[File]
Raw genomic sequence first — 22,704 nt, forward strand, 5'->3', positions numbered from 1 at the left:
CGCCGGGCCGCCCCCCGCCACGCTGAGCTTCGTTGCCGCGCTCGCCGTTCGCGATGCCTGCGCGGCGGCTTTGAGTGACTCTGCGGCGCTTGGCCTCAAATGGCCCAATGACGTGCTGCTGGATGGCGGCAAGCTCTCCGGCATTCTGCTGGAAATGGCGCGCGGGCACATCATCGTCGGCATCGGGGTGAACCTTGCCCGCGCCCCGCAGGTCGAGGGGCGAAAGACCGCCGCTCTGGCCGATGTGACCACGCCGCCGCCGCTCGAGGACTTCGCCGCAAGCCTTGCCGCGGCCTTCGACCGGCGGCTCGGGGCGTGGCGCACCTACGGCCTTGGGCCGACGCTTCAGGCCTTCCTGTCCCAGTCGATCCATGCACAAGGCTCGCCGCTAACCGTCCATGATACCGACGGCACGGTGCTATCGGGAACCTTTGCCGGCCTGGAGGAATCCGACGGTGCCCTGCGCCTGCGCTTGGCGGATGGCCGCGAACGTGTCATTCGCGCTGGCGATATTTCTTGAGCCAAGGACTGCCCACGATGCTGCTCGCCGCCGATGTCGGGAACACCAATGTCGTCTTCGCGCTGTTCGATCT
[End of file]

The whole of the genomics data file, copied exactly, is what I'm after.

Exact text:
Raw genomic sequence first — 22,704 nt, forward strand, 5'->3', positions numbered from 1 at the left:
CGCCGGGCCGCCCCCCGCCACGCTGAGCTTCGTTGCCGCGCTCGCCGTTCGCGATGCCTGCGCGGCGGCTTTGAGTGACTCTGCGGCGCTTGGCCTCAAATGGCCCAATGACGTGCTGCTGGATGGCGGCAAGCTCTCCGGCATTCTGCTGGAAATGGCGCGCGGGCACATCATCGTCGGCATCGGGGTGAACCTTGCCCGCGCCCCGCAGGTCGAGGGGCGAAAGACCGCCGCTCTGGCCGATGTGACCACGCCGCCGCCGCTCGAGGACTTCGCCGCAAGCCTTGCCGCGGCCTTCGACCGGCGGCTCGGGGCGTGGCGCACCTACGGCCTTGGGCCGACGCTTCAGGCCTTCCTGTCCCAGTCGATCCATGCACAAGGCTCGCCGCTAACCGTCCATGATACCGACGGCACGGTGCTATCGGGAACCTTTGCCGGCCTGGAGGAATCCGACGGTGCCCTGCGCCTGCGCTTGGCGGATGGCCGCGAACGTGTCATTCGCGCTGGCGATATTTCTTGAGCCAAGGACTGCCCACGATGCTGCTCGCCGCCGATGTCGGGAACACCAATGTCGTCTTCGCGCTGTTCGATCT